In Crowdfunding, Who is Responsible for Preventing Fraud?
Who is responsible in the case that an investor loses his or her money to a fraudster in equity crowdfunding? That is the question that is at the root of much of the debate over how to regulate this new financial tool.
On the last day that public comments for proposed regulation for equity crowdfunding were accepted by the Securities and Exchange Commission, almost fifty letters were submitted with recommendations on how to change the rules. (Let’s be honest, we don’t stop procrastinating after college.)
The comment letters came from a wide variety of sources, from small-business advocacy groups to equity-crowdfunding portals to various members of the legal, regulating community to professional crowdfunding trade organizations. But many of the letters brought up one common concern: that the websites administering equity crowdfunding (or the “portals”) will be saddled with so much responsibility, they won’t be able to effectively function.
The SEC, which was assigned to write rules to regulate this newly legalized equity crowdfunding, released a preliminary set of rules on Oct. 23. That initiated a 90-day comment period which ended on Monday of this week. Regulatory issues brought up earlier in the comment period included appropriate investor caps, how an investor’s wealth ought to be determined and calculated, and the appropriate amounts of financial disclosure paperwork that ought to be required.
Here is a breakdown of the latest hot-button issue: how to regulate the portals.
The regulation squeeze: The proposed SEC rules consider crowdfunding portals “issuers,” and that means that the portals are held liable for the entrepreneurs raising money on their sites. If an entrepreneur’s campaign to raise money is fraudulent, then the portal would be held responsible. At the same time, portals are not allowed to give “investment advice.” That means portals are responsible for investors losing money, but can’t give any advice. “The proposed rules put funding portals between a rock and a hard place,” said Kiran Lingam, general counsel for Seed Invest, an equity crowdfunding platform which currently deals only with accredited investors, in a letter to the SEC.
As a result, only a few portals would survive the regulatory environment: The combination of regulatory burdens will result in a very limited pool of portals, according to letter submitted to the SEC by the Small Business and Entrepreneurship Council, an advocacy group with over 100,000 members. “The combined regulatory and liability risks are far too great under current proposed regulations to expect a vibrant funding portal marketplace. That means less choice for issuers, as well as higher costs. Fixing the proposed regulations to provide clarity when it comes to liability and discretion on the funding portal’s part will allow for innovation, competition and accountability in the portal space,” said Karen Kerrigan, president and CEO of the SBE Council in her letter to the SEC. Having fewer portals is a negative for the industry. “Greater choices of funding portals will benefit investors and the entrepreneurs who will be using these platforms,” Kerrigan says.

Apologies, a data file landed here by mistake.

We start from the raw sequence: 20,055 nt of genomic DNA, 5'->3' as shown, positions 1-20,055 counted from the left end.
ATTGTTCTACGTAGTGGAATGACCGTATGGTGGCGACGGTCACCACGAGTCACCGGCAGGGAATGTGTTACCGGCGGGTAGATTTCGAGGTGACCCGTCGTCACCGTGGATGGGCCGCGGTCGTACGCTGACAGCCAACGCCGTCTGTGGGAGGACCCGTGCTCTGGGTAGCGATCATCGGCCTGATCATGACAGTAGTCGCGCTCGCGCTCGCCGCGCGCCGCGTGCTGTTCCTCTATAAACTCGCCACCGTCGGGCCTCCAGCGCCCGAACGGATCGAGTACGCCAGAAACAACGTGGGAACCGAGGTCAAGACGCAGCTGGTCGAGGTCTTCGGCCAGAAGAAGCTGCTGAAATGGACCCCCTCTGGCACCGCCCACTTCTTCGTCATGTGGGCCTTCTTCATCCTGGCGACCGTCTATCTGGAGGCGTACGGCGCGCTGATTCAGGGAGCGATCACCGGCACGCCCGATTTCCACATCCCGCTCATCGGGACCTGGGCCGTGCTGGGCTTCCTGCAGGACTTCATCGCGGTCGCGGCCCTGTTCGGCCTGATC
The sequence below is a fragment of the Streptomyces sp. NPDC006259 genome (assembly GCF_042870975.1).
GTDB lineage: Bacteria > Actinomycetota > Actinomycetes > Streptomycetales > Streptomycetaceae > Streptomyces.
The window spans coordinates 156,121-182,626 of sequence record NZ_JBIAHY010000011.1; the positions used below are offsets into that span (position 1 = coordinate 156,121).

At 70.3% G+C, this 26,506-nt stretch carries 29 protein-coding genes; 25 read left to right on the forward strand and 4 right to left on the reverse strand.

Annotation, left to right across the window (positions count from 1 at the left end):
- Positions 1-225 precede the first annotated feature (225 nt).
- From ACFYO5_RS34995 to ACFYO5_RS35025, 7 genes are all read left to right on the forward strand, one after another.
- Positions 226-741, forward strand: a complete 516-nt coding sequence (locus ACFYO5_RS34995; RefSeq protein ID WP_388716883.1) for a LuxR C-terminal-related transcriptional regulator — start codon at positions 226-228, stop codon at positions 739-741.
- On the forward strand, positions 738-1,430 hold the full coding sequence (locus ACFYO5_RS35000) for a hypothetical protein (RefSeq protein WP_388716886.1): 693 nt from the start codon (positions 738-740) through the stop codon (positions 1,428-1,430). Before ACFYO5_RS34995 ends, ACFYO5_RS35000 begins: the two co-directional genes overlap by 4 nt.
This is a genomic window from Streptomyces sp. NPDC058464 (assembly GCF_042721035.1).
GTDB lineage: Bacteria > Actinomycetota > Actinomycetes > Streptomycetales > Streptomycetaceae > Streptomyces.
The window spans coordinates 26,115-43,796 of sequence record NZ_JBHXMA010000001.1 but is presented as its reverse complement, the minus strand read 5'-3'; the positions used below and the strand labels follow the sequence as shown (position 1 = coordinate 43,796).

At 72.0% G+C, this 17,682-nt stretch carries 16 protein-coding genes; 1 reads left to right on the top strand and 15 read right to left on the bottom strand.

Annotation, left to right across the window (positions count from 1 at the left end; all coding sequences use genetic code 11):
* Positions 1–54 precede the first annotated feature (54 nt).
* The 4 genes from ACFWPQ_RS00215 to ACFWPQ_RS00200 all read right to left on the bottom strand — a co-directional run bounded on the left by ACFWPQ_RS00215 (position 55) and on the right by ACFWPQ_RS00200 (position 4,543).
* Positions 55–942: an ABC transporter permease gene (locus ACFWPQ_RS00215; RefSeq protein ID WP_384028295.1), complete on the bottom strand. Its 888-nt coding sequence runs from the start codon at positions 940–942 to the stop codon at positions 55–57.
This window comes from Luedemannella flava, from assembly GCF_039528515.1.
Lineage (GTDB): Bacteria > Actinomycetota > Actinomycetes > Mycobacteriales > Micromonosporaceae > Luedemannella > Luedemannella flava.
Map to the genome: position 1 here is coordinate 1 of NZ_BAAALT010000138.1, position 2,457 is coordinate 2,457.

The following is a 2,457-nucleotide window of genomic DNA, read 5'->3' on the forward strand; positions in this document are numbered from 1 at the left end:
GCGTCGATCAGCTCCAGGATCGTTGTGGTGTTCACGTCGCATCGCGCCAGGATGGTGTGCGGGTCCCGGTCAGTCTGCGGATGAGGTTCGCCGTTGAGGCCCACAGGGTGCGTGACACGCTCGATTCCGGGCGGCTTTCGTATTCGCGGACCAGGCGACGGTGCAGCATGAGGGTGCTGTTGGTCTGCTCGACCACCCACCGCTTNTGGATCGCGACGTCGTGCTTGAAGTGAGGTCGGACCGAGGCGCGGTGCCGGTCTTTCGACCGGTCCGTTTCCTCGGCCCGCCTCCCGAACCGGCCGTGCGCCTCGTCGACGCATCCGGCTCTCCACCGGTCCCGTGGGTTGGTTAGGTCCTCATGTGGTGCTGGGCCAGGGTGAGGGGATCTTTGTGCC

Kerrigan says the SEC has estimated that it could cost as much as $400,000 just to meet required regulatory hurdles to open an equity crowdfunding portal. That’s a lot of money for financial platforms whose revenue streams are built by taking a cut of relatively small investments.
“Under the SEC's proposing release, a portal would need to demonstrate affirmative ‘due diligence’ efforts as a defense to an investor suit for a material misstatement or omission by the issuer of the securities appearing on the funding portal's site. Because funding portals operating under Title III will present only small offerings of less than one million dollars, the cost to conduct an extensive review of each offering would be high relative to the small offering size,” said John Hamilton, the president of City First Enterprises, a Washington D.C.-based community development center. “These due diligence costs would make it challenging for portals to post offerings that could not support fees large enough to cover the costs, limiting the number of potential investment opportunities and shrinking the amount of capital made available through crowdfunding. This in turn would diminish the job creation sought by the legislation.”
So, what’s gives? Some of the regulatory burden has to be removed from the portals. As written, portals are in an “untenable catch-22,” said House Small Business Committee Chairman and Representative Sam Graves (R, Mo.) in a letter to the SEC. “In order to achieve the appropriate balance of creating a usable crowdfunding model for small businesses while providing adequate protections for investors, the Commission should remove the liability placed on funding portals in the proposed rules or permit them to curate offerings. Otherwise it is highly improbable that any rational business would establish a web portal in the heads-you-win, tails-I-lose environment. And without web portals, there is no crowdfunding, which directly contravenes the statutory mandate from Congress in Title III of the JOBS Act.”
How then, should investors be protected? Portals should be given the authority to reject any campaign owner they consider unfit for investing, according to Charles Sidman, president and chair of the Crowdfunding Professional Association in his letter to the SEC. While Sidman agrees that giving crowdfunding portals the authority to rank entrepreneur campaigns does constitute a level of “investment advice” that portal operators should not have, they should be allowed to reject any applicant they feel untrustworthy carte blanche, he says.